Accused 'Messiah' hacker denied bail

A district court Wednesday denied bail to James Raj Arokiasamy, the alleged hacker behind "The Messiah" pseudonym.

The 35-year-old, accused of hacking into a town council website on Oct 28, is said to be a "flight risk given his history".

District Judge Soh Tze Bian, in handing down his decision not to release James Raj on bail, said the accused had not only jumped bail after he was arrested for drug offences in 2011 - but is said to have also re-offended while on the run.

Apart from the cyber-attack, James Raj faces three charges for drug consumption committed two years ago. A fourth drug charge, dated Nov 4 - the day he was arrested in Malaysia - was tendered against him on Tuesday.

"The court believes that in lieu of his (earlier) failure, he will not surrender to custody or make himself available for investigations or attend court," said District Judge Soh, although he agreed with the prosecution that James Raj may have access to his lawyer.

He added that James Raj had lived in Malaysia on his own for about 21/2 years "with no ostensible difficulty" before he was arrested by Malaysian police earlier last month.

"Having regard to this point, I don't see how I can give any weight to the counsel's submission that he has roots in Singapore," said the district judge.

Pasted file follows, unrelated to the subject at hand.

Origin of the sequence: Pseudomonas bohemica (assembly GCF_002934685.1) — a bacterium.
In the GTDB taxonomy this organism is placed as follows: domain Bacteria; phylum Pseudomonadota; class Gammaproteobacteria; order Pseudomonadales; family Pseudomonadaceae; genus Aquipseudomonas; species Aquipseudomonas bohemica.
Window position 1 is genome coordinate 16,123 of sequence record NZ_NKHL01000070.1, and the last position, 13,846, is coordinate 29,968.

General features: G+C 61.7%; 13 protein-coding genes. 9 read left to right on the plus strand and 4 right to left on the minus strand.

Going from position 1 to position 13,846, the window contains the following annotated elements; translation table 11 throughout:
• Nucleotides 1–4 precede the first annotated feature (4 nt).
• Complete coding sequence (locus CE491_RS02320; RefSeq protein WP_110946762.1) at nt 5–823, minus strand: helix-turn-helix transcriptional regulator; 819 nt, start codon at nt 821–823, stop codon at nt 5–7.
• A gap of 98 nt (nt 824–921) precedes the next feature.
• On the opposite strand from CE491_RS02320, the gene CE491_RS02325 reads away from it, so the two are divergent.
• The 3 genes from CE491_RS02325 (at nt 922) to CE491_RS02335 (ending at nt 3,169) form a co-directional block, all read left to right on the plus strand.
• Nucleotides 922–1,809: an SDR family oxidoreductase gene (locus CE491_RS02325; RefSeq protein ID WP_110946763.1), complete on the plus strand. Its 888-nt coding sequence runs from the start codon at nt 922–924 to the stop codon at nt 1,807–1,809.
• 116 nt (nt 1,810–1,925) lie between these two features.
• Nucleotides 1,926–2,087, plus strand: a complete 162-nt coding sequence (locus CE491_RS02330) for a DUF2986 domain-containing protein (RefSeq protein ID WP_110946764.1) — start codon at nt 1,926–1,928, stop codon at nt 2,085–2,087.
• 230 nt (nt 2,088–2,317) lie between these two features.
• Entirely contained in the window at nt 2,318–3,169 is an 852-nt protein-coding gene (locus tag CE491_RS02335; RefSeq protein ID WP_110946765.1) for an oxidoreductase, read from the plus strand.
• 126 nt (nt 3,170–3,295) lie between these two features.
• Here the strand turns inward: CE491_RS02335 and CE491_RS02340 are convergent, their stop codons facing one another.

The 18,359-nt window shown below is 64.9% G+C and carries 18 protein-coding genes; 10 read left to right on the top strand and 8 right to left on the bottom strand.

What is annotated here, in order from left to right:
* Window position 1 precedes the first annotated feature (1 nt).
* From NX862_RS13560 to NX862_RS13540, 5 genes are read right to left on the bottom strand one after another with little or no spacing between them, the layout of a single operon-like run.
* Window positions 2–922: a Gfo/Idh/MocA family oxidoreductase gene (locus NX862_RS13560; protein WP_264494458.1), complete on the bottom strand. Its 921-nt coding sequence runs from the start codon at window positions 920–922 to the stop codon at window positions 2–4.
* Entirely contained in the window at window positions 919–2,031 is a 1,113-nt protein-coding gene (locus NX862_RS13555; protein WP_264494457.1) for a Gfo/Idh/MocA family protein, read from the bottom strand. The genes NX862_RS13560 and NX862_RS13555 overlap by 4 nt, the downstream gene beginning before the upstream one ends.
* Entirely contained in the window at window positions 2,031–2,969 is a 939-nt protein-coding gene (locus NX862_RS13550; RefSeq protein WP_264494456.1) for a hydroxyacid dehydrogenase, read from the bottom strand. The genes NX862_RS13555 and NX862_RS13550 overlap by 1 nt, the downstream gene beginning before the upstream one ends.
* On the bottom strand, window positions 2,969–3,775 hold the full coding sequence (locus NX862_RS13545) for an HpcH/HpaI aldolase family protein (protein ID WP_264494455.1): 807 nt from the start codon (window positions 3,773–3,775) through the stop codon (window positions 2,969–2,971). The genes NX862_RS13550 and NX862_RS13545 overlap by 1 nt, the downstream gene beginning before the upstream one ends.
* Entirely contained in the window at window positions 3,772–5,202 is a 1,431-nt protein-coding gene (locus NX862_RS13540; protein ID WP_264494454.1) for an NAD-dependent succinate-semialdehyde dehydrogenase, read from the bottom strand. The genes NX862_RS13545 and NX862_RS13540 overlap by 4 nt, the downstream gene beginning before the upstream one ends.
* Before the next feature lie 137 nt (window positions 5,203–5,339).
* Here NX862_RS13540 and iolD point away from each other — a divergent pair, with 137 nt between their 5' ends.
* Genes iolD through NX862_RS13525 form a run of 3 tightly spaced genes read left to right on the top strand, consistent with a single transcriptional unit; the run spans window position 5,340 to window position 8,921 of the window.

During his submission for James Raj to be released on bail, defence counsel M. Ravi had asked the court earlier to raise the bail amount and for his client's passport to be impounded, given that he had strong roots here.

Judge Soh also addressed James Raj's allegations of police mistreatment, saying they were totally irrelevant during bail proceedings.

This was because the alleged mistreatment had happened in Malaysia and not in Singapore, and that the accused could raise the issue "in a separate and more appropriate forum".

While the prosecution offered to proceed on two of the four drug charges against James Raj - the other charge under the Computer Misuse Act is still under investigation - Mr Ravi said his client would not enter a plea as he wanted to consider all the charges "globally".

The case has been set for a pre-trial conference on Jan 7.

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